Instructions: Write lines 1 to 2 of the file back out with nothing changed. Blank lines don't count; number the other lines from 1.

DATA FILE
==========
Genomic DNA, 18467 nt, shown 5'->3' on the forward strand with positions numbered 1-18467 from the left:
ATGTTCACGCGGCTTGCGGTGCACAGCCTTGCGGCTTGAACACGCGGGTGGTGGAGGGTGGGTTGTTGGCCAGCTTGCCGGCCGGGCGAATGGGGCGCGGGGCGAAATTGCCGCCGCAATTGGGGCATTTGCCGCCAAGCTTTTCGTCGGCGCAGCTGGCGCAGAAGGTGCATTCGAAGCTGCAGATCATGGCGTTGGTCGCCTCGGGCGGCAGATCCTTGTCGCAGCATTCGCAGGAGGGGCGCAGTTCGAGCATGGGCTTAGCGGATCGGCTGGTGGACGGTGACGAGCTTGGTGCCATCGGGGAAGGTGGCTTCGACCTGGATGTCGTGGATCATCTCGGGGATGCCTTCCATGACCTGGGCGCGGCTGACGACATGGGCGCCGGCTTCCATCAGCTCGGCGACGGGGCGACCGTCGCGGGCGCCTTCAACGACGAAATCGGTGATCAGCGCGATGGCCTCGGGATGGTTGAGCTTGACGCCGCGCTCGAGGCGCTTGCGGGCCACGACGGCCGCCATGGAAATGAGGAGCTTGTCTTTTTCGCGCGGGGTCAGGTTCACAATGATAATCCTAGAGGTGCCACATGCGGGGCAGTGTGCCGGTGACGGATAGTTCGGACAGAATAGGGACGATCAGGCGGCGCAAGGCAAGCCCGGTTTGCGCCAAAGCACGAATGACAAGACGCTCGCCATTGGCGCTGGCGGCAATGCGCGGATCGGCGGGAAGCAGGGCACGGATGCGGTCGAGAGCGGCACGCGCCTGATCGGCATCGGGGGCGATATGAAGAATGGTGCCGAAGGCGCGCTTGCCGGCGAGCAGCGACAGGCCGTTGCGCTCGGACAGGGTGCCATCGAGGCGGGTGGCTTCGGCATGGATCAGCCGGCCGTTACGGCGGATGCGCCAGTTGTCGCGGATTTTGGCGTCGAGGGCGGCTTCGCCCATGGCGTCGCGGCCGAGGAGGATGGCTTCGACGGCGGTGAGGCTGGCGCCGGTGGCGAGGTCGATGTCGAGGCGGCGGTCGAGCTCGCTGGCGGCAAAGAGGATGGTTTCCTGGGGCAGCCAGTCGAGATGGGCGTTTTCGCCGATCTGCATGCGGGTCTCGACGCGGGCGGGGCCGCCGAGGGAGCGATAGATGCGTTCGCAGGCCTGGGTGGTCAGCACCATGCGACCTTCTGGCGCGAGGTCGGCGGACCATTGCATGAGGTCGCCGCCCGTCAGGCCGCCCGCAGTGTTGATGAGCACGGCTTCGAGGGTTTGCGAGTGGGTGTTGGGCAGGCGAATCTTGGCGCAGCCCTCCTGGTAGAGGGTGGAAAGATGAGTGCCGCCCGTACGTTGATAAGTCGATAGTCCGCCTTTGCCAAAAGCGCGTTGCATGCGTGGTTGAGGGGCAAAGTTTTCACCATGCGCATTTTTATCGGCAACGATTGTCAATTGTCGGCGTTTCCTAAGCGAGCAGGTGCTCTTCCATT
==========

Genomic DNA, 18467 nt, shown 5'->3' on the forward strand with positions numbered 1-18467 from the left:
ATGTTCACGCGGCTTGCGGTGCACAGCCTTGCGGCTTGAACACGCGGGTGGTGGAGGGTGGGTTGTTGGCCAGCTTGCCGGCCGGGCGAATGGGGCGCGGGGCGAAATTGCCGCCGCAATTGGGGCATTTGCCGCCAAGCTTTTCGTCGGCGCAGCTGGCGCAGAAGGTGCATTCGAAGCTGCAGATCATGGCGTTGGTCGCCTCGGGCGGCAGATCCTTGTCGCAGCATTCGCAGGAGGGGCGCAGTTCGAGCATGGGCTTAGCGGATCGGCTGGTGGACGGTGACGAGCTTGGTGCCATCGGGGAAGGTGGCTTCGACCTGGATGTCGTGGATCATCTCGGGGATGCCTTCCATGACCTGGGCGCGGCTGACGACATGGGCGCCGGCTTCCATCAGCTCGGCGACGGGGCGACCGTCGCGGGCGCCTTCAACGACGAAATCGGTGATCAGCGCGATGGCCTCGGGATGGTTGAGCTTGACGCCGCGCTCGAGGCGCTTGCGGGCCACGACGGCCGCCATGGAAATGAGGAGCTTGTCTTTTTCGCGCGGGGTCAGGTTCACAATGATAATCCTAGAGGTGCCACATGCGGGGCAGTGTGCCGGTGACGGATAGTTCGGACAGAATAGGGACGATCAGGCGGCGCAAGGCAAGCCCGGTTTGCGCCAAAGCACGAATGACAAGACGCTCGCCATTGGCGCTGGCGGCAATGCGCGGATCGGCGGGAAGCAGGGCACGGATGCGGTCGAGAGCGGCACGCGCCTGATCGGCATCGGGGGCGATATGAAGAATGGTGCCGAAGGCGCGCTTGCCGGCGAGCAGCGACAGGCCGTTGCGCTCGGACAGGGTGCCATCGAGGCGGGTGGCTTCGGCATGGATCAGCCGGCCGTTACGGCGGATGCGCCAGTTGTCGCGGATTTTGGCGTCGAGGGCGGCTTCGCCCATGGCGTCGCGGCCGAGGAGGATGGCTTCGACGGCGGTGAGGCTGGCGCCGGTGGCGAGGTCGATGTCGAGGCGGCGGTCGAGCTCGCTGGCGGCAAAGAGGATGGTTTCCTGGGGCAGCCAGTCGAGATGGGCGTTTTCGCCGATCTGCATGCGGGTCTCGACGCGGGCGGGGCCGCCGAGGGAGCGATAGATGCGTTCGCAGGCCTGGGTGGTCAGCACCATGCGACCTTCTGGCGCGAGGTCGGCGGACCATTGCATGAGGTCGCCGCCCGTCAGGCCGCCCGCAGTGTTGATGAGCACGGCTTCGAGGGTTTGCGAGTGGGTGTTGGGCAGGCGAATCTTGGCGCAGCCCTCCTGGTAGAGGGTGGAAAGATGAGTGCCGCCCGTACGTTGATAAGTCGATAGTCCGCCTTTGCCAAAAGCGCGTTGCATGCGTGGTTGAGGGGCAAAGTTTTCACCATGCGCATTTTTATCGGCAACGATTGTCAATTGTCGGCGTTTCCTAAGCGAGCAGGTGCTCTTCCATT